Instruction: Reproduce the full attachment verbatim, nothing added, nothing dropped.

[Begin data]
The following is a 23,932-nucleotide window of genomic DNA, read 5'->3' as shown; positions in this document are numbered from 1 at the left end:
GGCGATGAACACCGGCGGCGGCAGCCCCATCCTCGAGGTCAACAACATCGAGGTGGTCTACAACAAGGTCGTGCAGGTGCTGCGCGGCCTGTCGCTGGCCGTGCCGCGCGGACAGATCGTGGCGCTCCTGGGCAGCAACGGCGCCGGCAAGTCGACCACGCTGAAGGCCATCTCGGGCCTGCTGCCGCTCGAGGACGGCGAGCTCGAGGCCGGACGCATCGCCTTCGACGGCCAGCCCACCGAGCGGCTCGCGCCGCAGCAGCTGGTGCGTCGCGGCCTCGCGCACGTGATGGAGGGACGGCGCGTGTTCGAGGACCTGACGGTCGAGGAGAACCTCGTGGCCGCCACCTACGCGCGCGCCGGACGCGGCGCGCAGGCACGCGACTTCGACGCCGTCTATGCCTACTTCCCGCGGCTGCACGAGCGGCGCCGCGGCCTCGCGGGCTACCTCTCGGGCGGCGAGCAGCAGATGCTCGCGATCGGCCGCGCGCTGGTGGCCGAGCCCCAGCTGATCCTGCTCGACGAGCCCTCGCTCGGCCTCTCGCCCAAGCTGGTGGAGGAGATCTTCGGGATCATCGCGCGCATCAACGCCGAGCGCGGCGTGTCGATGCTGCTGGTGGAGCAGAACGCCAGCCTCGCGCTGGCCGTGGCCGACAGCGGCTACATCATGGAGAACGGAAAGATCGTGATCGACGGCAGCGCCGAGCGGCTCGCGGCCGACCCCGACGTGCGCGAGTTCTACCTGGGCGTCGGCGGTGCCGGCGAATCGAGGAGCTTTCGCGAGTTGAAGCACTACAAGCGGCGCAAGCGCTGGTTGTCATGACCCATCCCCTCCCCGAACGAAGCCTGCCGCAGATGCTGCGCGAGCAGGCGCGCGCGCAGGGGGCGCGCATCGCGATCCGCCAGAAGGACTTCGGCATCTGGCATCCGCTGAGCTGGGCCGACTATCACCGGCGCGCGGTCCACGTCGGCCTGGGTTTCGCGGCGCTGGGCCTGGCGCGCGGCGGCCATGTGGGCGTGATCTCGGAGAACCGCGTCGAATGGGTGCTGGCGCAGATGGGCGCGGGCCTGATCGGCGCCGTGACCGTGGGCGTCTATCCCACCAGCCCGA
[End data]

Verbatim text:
The following is a 23,932-nucleotide window of genomic DNA, read 5'->3' as shown; positions in this document are numbered from 1 at the left end:
GGCGATGAACACCGGCGGCGGCAGCCCCATCCTCGAGGTCAACAACATCGAGGTGGTCTACAACAAGGTCGTGCAGGTGCTGCGCGGCCTGTCGCTGGCCGTGCCGCGCGGACAGATCGTGGCGCTCCTGGGCAGCAACGGCGCCGGCAAGTCGACCACGCTGAAGGCCATCTCGGGCCTGCTGCCGCTCGAGGACGGCGAGCTCGAGGCCGGACGCATCGCCTTCGACGGCCAGCCCACCGAGCGGCTCGCGCCGCAGCAGCTGGTGCGTCGCGGCCTCGCGCACGTGATGGAGGGACGGCGCGTGTTCGAGGACCTGACGGTCGAGGAGAACCTCGTGGCCGCCACCTACGCGCGCGCCGGACGCGGCGCGCAGGCACGCGACTTCGACGCCGTCTATGCCTACTTCCCGCGGCTGCACGAGCGGCGCCGCGGCCTCGCGGGCTACCTCTCGGGCGGCGAGCAGCAGATGCTCGCGATCGGCCGCGCGCTGGTGGCCGAGCCCCAGCTGATCCTGCTCGACGAGCCCTCGCTCGGCCTCTCGCCCAAGCTGGTGGAGGAGATCTTCGGGATCATCGCGCGCATCAACGCCGAGCGCGGCGTGTCGATGCTGCTGGTGGAGCAGAACGCCAGCCTCGCGCTGGCCGTGGCCGACAGCGGCTACATCATGGAGAACGGAAAGATCGTGATCGACGGCAGCGCCGAGCGGCTCGCGGCCGACCCCGACGTGCGCGAGTTCTACCTGGGCGTCGGCGGTGCCGGCGAATCGAGGAGCTTTCGCGAGTTGAAGCACTACAAGCGGCGCAAGCGCTGGTTGTCATGACCCATCCCCTCCCCGAACGAAGCCTGCCGCAGATGCTGCGCGAGCAGGCGCGCGCGCAGGGGGCGCGCATCGCGATCCGCCAGAAGGACTTCGGCATCTGGCATCCGCTGAGCTGGGCCGACTATCACCGGCGCGCGGTCCACGTCGGCCTGGGTTTCGCGGCGCTGGGCCTGGCGCGCGGCGGCCATGTGGGCGTGATCTCGGAGAACCGCGTCGAATGGGTGCTGGCGCAGATGGGCGCGGGCCTGATCGGCGCCGTGACCGTGGGCGTCTATCCCACCAGCCCGA